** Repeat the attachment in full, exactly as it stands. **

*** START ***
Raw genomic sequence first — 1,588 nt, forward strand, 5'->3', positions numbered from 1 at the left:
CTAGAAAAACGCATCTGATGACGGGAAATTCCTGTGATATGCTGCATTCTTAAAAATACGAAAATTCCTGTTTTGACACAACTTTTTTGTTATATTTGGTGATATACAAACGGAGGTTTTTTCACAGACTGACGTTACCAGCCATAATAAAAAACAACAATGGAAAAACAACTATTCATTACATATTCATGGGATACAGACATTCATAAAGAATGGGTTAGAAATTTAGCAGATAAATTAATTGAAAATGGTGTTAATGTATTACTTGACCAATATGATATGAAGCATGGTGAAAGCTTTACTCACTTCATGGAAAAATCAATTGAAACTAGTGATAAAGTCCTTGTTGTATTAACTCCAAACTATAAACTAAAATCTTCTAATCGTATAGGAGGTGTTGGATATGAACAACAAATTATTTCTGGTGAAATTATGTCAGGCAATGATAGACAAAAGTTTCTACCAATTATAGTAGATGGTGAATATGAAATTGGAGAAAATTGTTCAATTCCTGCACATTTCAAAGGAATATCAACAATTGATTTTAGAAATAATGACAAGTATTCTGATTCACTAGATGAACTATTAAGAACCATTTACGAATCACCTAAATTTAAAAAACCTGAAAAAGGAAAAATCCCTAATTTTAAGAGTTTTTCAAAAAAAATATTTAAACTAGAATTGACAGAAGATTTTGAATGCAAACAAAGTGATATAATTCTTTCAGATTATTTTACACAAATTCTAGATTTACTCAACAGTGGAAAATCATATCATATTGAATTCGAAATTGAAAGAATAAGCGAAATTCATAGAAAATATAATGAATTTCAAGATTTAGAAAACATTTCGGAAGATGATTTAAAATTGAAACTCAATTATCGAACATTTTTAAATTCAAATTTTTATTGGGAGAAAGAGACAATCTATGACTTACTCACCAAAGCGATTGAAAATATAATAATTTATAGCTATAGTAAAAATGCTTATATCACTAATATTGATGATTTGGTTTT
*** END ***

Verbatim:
Raw genomic sequence first — 1,588 nt, forward strand, 5'->3', positions numbered from 1 at the left:
CTAGAAAAACGCATCTGATGACGGGAAATTCCTGTGATATGCTGCATTCTTAAAAATACGAAAATTCCTGTTTTGACACAACTTTTTTGTTATATTTGGTGATATACAAACGGAGGTTTTTTCACAGACTGACGTTACCAGCCATAATAAAAAACAACAATGGAAAAACAACTATTCATTACATATTCATGGGATACAGACATTCATAAAGAATGGGTTAGAAATTTAGCAGATAAATTAATTGAAAATGGTGTTAATGTATTACTTGACCAATATGATATGAAGCATGGTGAAAGCTTTACTCACTTCATGGAAAAATCAATTGAAACTAGTGATAAAGTCCTTGTTGTATTAACTCCAAACTATAAACTAAAATCTTCTAATCGTATAGGAGGTGTTGGATATGAACAACAAATTATTTCTGGTGAAATTATGTCAGGCAATGATAGACAAAAGTTTCTACCAATTATAGTAGATGGTGAATATGAAATTGGAGAAAATTGTTCAATTCCTGCACATTTCAAAGGAATATCAACAATTGATTTTAGAAATAATGACAAGTATTCTGATTCACTAGATGAACTATTAAGAACCATTTACGAATCACCTAAATTTAAAAAACCTGAAAAAGGAAAAATCCCTAATTTTAAGAGTTTTTCAAAAAAAATATTTAAACTAGAATTGACAGAAGATTTTGAATGCAAACAAAGTGATATAATTCTTTCAGATTATTTTACACAAATTCTAGATTTACTCAACAGTGGAAAATCATATCATATTGAATTCGAAATTGAAAGAATAAGCGAAATTCATAGAAAATATAATGAATTTCAAGATTTAGAAAACATTTCGGAAGATGATTTAAAATTGAAACTCAATTATCGAACATTTTTAAATTCAAATTTTTATTGGGAGAAAGAGACAATCTATGACTTACTCACCAAAGCGATTGAAAATATAATAATTTATAGCTATAGTAAAAATGCTTATATCACTAATATTGATGATTTGGTTTT